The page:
TBN: You’ve been keeping yourself very busy.  What’s next for you?  What do you see yourself doing ten years from now?
CP: I hope to continue to, obviously, act, but I also have a production company.  I’m very involved with that and I have several projects that I want to see come to fruition.  I’m hoping that I can continue to do that kind of work and grow with that.  Start working with bigger budgets, and expand our production company.

TBN: What role would you like to do that you haven’t done yet?
CP: It’s hard to say because I would have never thought I would be playing Arlene!  It’s not the sort of thing I could have dreamt up.  So I like to keep myself open to things that come my way.  And I’m happy doing film and television right now and those are roles that are being created.  They aren’t plays that have been around for a long time.  So, I’m keeping myself open.

TBN: Are there any other projects that you’d like to talk about?
CP: There is the Indie that I produced and starred in called, “Ready? OK!” It just came out on DVD last month.  It’s widely available now and also stars Michael, my husband.

TBN: Do you find working with your husband to be fun, or is it stressful?
CP:  It’s always fun and a treat when we get to do stuff together because it doesn’t happen a lot.  I like to be on a set with him or on stage with him because there’s that history there.  There’s a level of trust that you, obviously, don’t get with people you don’t know that well.  So that’s always great!

TBN: Will any of your moves be premiering at the International Toronto Film Festival this year?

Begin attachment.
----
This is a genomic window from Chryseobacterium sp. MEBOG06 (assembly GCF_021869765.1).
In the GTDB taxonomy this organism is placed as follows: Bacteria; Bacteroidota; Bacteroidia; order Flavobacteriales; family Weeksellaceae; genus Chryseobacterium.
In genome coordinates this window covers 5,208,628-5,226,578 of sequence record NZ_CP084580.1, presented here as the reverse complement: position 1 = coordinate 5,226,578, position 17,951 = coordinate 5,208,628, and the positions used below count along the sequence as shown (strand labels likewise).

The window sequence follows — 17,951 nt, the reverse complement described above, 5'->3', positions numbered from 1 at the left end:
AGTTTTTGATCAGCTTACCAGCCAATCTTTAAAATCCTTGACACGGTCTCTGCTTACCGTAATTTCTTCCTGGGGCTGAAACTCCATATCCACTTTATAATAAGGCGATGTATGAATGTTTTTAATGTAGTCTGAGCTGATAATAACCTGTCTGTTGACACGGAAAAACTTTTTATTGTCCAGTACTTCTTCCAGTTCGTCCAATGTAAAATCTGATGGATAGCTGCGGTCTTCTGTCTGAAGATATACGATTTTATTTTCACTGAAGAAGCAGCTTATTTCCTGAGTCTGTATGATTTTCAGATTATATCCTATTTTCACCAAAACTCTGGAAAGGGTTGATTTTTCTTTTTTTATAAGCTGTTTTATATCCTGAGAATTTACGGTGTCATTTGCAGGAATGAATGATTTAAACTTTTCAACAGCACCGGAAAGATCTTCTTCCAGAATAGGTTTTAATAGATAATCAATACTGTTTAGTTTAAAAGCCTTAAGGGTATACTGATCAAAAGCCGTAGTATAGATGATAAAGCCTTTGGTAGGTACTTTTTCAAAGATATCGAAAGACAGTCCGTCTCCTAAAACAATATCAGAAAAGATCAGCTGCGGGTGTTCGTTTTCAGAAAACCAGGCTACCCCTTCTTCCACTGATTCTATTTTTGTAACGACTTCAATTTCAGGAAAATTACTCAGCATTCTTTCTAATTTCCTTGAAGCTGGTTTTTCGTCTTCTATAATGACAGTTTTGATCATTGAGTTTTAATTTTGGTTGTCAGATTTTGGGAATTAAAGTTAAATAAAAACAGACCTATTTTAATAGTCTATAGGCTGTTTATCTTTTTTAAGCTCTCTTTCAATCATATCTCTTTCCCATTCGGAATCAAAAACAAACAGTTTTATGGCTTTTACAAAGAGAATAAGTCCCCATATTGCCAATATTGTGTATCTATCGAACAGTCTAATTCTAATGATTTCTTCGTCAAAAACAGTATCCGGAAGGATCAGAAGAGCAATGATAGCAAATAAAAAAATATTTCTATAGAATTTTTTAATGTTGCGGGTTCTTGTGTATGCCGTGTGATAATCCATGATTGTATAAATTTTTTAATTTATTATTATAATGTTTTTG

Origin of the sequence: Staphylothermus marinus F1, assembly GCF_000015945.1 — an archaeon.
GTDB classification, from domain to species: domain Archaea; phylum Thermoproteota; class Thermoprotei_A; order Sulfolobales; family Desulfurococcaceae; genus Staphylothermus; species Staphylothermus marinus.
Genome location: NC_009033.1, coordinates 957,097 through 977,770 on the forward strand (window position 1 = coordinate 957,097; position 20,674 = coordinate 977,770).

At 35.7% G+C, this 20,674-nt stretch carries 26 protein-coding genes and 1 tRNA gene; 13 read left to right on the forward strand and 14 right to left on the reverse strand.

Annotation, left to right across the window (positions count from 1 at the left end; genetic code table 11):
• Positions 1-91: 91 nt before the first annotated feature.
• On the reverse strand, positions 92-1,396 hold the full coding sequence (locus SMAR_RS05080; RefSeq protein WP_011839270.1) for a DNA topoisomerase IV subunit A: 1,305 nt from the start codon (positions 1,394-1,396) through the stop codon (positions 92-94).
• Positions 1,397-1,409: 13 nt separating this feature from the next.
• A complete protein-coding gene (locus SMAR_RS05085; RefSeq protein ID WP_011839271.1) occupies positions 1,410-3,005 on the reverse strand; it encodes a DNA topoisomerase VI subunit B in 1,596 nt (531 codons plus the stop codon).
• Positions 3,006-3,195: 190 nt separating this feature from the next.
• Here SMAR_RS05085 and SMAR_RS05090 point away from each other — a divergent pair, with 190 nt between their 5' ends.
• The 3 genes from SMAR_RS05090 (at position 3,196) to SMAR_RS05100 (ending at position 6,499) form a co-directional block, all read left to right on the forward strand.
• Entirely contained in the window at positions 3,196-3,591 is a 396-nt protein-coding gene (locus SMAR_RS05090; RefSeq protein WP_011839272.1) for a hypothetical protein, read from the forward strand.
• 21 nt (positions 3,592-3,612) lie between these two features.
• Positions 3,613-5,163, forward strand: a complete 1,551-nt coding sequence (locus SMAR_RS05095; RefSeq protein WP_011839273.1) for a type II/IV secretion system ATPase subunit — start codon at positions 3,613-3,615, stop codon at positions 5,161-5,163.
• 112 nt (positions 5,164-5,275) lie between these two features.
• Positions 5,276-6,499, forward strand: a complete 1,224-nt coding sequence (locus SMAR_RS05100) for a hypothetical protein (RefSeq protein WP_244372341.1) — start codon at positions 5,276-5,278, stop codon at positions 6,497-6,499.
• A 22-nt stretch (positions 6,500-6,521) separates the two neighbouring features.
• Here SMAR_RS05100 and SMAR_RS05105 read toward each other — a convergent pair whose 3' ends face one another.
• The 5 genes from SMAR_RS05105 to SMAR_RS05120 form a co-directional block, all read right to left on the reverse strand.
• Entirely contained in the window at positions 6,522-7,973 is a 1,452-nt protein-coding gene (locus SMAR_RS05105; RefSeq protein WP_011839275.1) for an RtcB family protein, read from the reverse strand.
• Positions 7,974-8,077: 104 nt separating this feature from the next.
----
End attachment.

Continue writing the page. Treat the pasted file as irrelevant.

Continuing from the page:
CP: I don’t think so, actually.  No, I think  “That Evening Sun” is doing the festival route but it’s not going to be in Toronto.  It’s not finished.  I’m not sure what’s up next for it.  I think Seattle is up next.

TBN: I’m sure we’ll want to do this again towards the end of the season so we can talk about Season 2!
CP: Sounds good to me!

It’s a shame that we can’t impart the lovely sound of Carrie’s laughter, and wonderfully expressive voice here in the interview.  Suffice it to say that when talking of her family her voice became very soft and warm and when joking about herself we could hear the fun side of Arlene speaking out from behind Carrie’s laughter.  This was our first live interview and she was gracious and patient and intelligent as we worked our way though the technicalities.  A million thanks to HBO and to Carrie Preston for providing us with the opportunity to take a peek behind the cellulose curtain.   We here, at can’t wait till summer to see what our favorite ‘Realie’ will be up to this season!  And be sure to catch her inReady? OK!” (, “Lovely By Surprise” ( and “That Evening Sun” ( because with how charismatic and kinetic Carrie is, you may really want to catch her but your only chance is on the screen.

Kevin Carlin presents in an article for an male perspective of Arlene Fowler in his article entitled “Arlene Fowler, Femme Fatal(no e)” which you can read by clicking here.

Cheri Pierce presents in an article for a female perspective of Arlene Fowler in her article entitled “Carrie Preston is Red-Hot as Arlene: Serving Up Her Own True Blood Flavor with Some Sassy Southern Spice!” which you can read by clicking here.

(Photo credit: Carrie Preston and Kasandra Rose)